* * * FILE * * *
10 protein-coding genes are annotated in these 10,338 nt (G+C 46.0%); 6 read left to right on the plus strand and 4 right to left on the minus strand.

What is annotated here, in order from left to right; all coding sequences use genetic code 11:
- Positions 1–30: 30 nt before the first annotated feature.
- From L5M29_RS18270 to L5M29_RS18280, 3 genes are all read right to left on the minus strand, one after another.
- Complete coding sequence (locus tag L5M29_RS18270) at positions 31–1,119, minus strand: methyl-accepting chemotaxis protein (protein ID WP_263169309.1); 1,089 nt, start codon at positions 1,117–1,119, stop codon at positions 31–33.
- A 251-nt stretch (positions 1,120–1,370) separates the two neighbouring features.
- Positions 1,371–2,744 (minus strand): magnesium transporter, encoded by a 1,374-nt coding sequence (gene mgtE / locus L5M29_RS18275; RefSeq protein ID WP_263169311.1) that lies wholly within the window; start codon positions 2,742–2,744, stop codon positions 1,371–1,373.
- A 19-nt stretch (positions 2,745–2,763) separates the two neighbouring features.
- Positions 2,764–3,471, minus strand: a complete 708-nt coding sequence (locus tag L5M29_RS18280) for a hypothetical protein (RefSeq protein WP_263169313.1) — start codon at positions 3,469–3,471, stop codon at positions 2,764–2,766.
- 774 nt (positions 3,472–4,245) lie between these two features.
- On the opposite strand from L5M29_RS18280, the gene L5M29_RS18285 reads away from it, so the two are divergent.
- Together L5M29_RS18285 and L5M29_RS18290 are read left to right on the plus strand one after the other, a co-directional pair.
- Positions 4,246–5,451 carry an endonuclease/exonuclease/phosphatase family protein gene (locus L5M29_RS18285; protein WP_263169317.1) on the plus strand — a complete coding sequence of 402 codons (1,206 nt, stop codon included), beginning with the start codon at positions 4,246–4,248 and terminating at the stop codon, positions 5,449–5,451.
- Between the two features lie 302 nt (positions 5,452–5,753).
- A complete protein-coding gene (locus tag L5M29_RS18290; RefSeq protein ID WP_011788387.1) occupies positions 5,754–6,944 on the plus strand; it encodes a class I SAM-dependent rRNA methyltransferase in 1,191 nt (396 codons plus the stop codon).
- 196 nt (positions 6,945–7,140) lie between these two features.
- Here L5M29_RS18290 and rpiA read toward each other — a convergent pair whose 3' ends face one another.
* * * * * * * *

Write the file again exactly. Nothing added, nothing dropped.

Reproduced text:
10 protein-coding genes are annotated in these 10,338 nt (G+C 46.0%); 6 read left to right on the plus strand and 4 right to left on the minus strand.

What is annotated here, in order from left to right; all coding sequences use genetic code 11:
- Positions 1–30: 30 nt before the first annotated feature.
- From L5M29_RS18270 to L5M29_RS18280, 3 genes are all read right to left on the minus strand, one after another.
- Complete coding sequence (locus tag L5M29_RS18270) at positions 31–1,119, minus strand: methyl-accepting chemotaxis protein (protein ID WP_263169309.1); 1,089 nt, start codon at positions 1,117–1,119, stop codon at positions 31–33.
- A 251-nt stretch (positions 1,120–1,370) separates the two neighbouring features.
- Positions 1,371–2,744 (minus strand): magnesium transporter, encoded by a 1,374-nt coding sequence (gene mgtE / locus L5M29_RS18275; RefSeq protein ID WP_263169311.1) that lies wholly within the window; start codon positions 2,742–2,744, stop codon positions 1,371–1,373.
- A 19-nt stretch (positions 2,745–2,763) separates the two neighbouring features.
- Positions 2,764–3,471, minus strand: a complete 708-nt coding sequence (locus tag L5M29_RS18280) for a hypothetical protein (RefSeq protein WP_263169313.1) — start codon at positions 3,469–3,471, stop codon at positions 2,764–2,766.
- 774 nt (positions 3,472–4,245) lie between these two features.
- On the opposite strand from L5M29_RS18280, the gene L5M29_RS18285 reads away from it, so the two are divergent.
- Together L5M29_RS18285 and L5M29_RS18290 are read left to right on the plus strand one after the other, a co-directional pair.
- Positions 4,246–5,451 carry an endonuclease/exonuclease/phosphatase family protein gene (locus L5M29_RS18285; protein WP_263169317.1) on the plus strand — a complete coding sequence of 402 codons (1,206 nt, stop codon included), beginning with the start codon at positions 4,246–4,248 and terminating at the stop codon, positions 5,449–5,451.
- Between the two features lie 302 nt (positions 5,452–5,753).
- A complete protein-coding gene (locus tag L5M29_RS18290; RefSeq protein ID WP_011788387.1) occupies positions 5,754–6,944 on the plus strand; it encodes a class I SAM-dependent rRNA methyltransferase in 1,191 nt (396 codons plus the stop codon).
- 196 nt (positions 6,945–7,140) lie between these two features.
- Here L5M29_RS18290 and rpiA read toward each other — a convergent pair whose 3' ends face one another.